Born in the Ukraine, photographer Jack Delano moved to the United States in 1923. After graduating from Pennsylvania Academy of Fine Arts in 1937, Delano worked for the Farm Security Administration (FSA) and the Office of War Information (OWI) as a photographer. Best known for his work for the Office of War Information during 1940–1943, Jack Delano captured the face of American railroading in a series of stunning photographs. His images, especially his portraits of railroad workers, are a vibrant and telling portrait of industrial life during one of the most important periods in American history. This remarkable collection features Delano’s photographs of railroad operations and workers taken for the OWI in the winter of 1942/43 and during a cross-country journey on the Atchison, Topeka, and Santa Fe Railway, plus an extensive selection of his groundbreaking color images. The introduction provides the most complete summary of Delano’s life published to date. Both railroad and photography enthusiasts will treasure this worthy tribute to one of the great photographers of the thirties and forties.
Foreword by Pablo Delano
Preface: A Re-Made Man
Introduction: A Real Respect for the Thing in Front of Him
1. Portfolio One: The Farm Security Administration Photos, 1940-1942
2. Portfolio Two: OWI: Chicago
3. Portfolio Three: OWI: Across the Continent on the Santa Fe
4. Portfolio Four: FSA/OWI: The American Railroad in Color, 1940-1943
Appendix: Notes on the Plate Captions and on the Plates
Appendix: Roy Stryker’s FSA/OWI Shooting Scripts Concerning American Railroads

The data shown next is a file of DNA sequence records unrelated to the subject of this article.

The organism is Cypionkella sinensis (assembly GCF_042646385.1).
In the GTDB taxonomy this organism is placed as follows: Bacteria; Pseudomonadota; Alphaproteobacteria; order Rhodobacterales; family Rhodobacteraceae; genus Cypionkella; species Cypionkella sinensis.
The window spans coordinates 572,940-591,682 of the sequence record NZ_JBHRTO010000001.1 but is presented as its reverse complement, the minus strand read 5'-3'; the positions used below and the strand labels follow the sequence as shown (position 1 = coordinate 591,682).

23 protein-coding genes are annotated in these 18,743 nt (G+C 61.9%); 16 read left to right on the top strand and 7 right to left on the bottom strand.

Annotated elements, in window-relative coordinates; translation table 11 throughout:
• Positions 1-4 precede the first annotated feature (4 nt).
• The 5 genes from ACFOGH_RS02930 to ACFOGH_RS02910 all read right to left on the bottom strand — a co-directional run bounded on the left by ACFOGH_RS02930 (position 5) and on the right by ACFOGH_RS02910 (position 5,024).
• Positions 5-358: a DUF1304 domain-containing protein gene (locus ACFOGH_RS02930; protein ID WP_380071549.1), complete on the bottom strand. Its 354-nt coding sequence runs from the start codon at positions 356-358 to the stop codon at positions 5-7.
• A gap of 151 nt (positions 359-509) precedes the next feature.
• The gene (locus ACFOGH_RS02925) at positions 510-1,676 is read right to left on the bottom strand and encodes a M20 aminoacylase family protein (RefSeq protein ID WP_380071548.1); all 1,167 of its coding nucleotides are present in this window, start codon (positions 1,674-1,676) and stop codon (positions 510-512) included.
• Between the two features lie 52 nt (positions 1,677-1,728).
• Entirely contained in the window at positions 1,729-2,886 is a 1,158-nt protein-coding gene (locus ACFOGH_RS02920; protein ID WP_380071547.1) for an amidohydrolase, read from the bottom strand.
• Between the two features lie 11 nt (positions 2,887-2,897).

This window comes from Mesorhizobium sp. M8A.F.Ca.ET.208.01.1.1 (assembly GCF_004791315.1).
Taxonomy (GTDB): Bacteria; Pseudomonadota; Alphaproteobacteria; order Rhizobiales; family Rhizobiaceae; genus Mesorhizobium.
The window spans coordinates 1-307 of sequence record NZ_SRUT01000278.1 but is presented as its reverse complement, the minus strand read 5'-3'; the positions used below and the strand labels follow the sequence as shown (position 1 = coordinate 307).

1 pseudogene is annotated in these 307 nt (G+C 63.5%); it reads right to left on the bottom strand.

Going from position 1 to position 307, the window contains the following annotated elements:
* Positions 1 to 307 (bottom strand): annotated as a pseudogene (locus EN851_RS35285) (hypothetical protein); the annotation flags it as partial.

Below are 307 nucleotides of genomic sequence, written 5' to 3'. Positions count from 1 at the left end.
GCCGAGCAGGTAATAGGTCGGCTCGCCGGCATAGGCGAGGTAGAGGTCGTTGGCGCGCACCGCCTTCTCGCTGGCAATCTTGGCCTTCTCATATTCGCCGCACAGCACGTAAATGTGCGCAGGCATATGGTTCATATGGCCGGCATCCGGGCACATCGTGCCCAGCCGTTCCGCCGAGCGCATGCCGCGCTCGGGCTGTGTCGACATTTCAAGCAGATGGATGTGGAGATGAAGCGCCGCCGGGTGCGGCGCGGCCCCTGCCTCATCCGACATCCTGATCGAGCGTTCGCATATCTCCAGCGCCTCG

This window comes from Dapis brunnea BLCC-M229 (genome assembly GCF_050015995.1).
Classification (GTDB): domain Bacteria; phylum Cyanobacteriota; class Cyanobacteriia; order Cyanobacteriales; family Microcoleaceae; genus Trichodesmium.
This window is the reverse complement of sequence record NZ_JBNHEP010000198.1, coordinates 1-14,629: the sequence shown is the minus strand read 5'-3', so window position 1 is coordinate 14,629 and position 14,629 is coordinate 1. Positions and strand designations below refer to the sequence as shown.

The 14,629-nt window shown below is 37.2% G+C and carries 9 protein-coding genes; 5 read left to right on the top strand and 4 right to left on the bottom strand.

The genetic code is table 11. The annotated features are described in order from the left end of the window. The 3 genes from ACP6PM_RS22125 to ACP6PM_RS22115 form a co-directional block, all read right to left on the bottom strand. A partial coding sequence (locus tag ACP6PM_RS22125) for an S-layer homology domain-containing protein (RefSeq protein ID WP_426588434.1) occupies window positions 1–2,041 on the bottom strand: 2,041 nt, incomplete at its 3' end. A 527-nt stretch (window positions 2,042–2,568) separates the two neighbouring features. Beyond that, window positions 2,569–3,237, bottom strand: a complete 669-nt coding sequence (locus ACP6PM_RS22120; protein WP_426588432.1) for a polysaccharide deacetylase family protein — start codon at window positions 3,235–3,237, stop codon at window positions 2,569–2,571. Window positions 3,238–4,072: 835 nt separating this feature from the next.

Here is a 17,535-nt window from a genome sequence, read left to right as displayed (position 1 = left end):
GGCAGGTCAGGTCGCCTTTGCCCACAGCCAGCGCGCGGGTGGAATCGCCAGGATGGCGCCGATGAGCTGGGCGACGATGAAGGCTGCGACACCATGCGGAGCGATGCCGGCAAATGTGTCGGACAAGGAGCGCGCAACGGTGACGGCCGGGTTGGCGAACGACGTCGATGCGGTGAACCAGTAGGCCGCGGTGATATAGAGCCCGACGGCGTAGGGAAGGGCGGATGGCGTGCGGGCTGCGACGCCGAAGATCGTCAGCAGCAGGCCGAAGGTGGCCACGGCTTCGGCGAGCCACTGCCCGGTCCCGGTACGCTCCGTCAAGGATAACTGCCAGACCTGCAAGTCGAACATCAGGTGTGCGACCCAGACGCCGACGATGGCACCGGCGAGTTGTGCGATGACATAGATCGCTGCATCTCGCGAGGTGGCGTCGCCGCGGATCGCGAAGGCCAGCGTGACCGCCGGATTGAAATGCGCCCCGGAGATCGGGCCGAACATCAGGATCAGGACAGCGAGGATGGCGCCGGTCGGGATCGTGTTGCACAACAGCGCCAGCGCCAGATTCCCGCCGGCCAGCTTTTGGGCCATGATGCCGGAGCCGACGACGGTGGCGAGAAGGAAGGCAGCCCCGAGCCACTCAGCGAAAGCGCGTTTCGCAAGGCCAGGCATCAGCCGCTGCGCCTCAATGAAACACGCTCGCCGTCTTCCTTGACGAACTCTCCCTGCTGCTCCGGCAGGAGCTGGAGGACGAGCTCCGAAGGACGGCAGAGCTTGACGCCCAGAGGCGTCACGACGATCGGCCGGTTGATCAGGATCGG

Jack Delano had a successful career as a photographer and was widely recognized for his evocative scenes of railway workers and their equipment. In this book, Reevy has presented a topical summary for a comprehensive and well-designed coverage of this worthy subject.
J. Parker Lamb,
author of Railroads of Meridian
Kudos to Tony Reevy for skillfully capturing photographer Jack Delano’s love affair with America’s railroads during the mid-20th century. I am especially taken by Delano’s evocative portraits of the men and women of the Santa Fe, who together with countless other railroaders, contributed mightily to America’s efforts during World War II.
retired Chairman & CEO, ATST and BNSF
Tony Reevy has given us an intimate, well-researched masterwork about Jack Delano’s rail-related photography created during his early 1940s tenure with the FSA/OWI. Delano’s photography is foregrounded and given the fulsome aesthetic and historical consideration it deserves. Coupled with Reevy’s thoughtful essays, a deeper contextual appreciation of Delano’s imagery—and its heretofore underrated position within the pantheon of American photography—emerges.
author, photo-historian, and Director for Center for Railroad Photography and Art
By bringing together in a single, informative volume an excellent selection of Delano's black-and-whiteand color photographs, Reevy has performed an unquestionably valuable service.
Both scholarly and beautiful, author Reevy's work presents information on Delano the man, background on the agencies that employed him, and more than 170 photos. . . A marvelous study of a craftsman and his important work.
Tony Reevy and Pablo Delano have assembled a wonderful tribute to one of America’s great photographers of the 1930s and 40s, highlighting not only his images, but also his life.
The word 'respect' comes up often in the discussion of Delano and his work and it shows in the photographs he was able to produce of railroaders who as a group tended to be camera-shy.
The Lexington Quarterly
Jack Delano captured the face of American railroading in a series of stunning photographs. His images, especially his photographs of railroad workers, are a vibrant and telling portrait of industrial life during one of the most important periods in American history.